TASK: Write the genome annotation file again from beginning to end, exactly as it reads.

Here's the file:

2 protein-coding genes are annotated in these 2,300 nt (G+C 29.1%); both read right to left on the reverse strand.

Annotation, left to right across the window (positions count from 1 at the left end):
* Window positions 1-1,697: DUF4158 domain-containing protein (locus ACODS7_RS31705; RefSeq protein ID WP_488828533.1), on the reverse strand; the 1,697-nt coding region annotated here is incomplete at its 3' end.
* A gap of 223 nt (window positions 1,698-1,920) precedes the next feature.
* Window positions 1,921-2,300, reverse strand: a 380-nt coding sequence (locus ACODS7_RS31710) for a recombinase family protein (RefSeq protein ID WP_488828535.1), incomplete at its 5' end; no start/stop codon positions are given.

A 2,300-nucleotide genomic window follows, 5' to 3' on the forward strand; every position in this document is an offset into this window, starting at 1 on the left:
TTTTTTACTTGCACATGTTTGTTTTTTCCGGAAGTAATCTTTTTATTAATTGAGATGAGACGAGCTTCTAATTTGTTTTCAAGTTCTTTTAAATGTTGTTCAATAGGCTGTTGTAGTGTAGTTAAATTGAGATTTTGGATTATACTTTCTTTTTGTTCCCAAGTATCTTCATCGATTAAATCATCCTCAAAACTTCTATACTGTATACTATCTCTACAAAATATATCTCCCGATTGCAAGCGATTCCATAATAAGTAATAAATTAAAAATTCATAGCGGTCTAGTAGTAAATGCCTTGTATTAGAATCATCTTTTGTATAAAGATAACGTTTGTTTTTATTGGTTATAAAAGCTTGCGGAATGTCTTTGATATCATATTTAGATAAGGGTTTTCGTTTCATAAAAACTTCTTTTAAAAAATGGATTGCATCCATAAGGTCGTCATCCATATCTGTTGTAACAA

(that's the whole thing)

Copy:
2 protein-coding genes are annotated in these 2,300 nt (G+C 29.1%); both read right to left on the reverse strand.

Annotation, left to right across the window (positions count from 1 at the left end):
* Window positions 1-1,697: DUF4158 domain-containing protein (locus ACODS7_RS31705; RefSeq protein ID WP_488828533.1), on the reverse strand; the 1,697-nt coding region annotated here is incomplete at its 3' end.
* A gap of 223 nt (window positions 1,698-1,920) precedes the next feature.
* Window positions 1,921-2,300, reverse strand: a 380-nt coding sequence (locus ACODS7_RS31710) for a recombinase family protein (RefSeq protein ID WP_488828535.1), incomplete at its 5' end; no start/stop codon positions are given.

A 2,300-nucleotide genomic window follows, 5' to 3' on the forward strand; every position in this document is an offset into this window, starting at 1 on the left:
TTTTTTACTTGCACATGTTTGTTTTTTCCGGAAGTAATCTTTTTATTAATTGAGATGAGACGAGCTTCTAATTTGTTTTCAAGTTCTTTTAAATGTTGTTCAATAGGCTGTTGTAGTGTAGTTAAATTGAGATTTTGGATTATACTTTCTTTTTGTTCCCAAGTATCTTCATCGATTAAATCATCCTCAAAACTTCTATACTGTATACTATCTCTACAAAATATATCTCCCGATTGCAAGCGATTCCATAATAAGTAATAAATTAAAAATTCATAGCGGTCTAGTAGTAAATGCCTTGTATTAGAATCATCTTTTGTATAAAGATAACGTTTGTTTTTATTGGTTATAAAAGCTTGCGGAATGTCTTTGATATCATATTTAGATAAGGGTTTTCGTTTCATAAAAACTTCTTTTAAAAAATGGATTGCATCCATAAGGTCGTCATCCATATCTGTTGTAACAA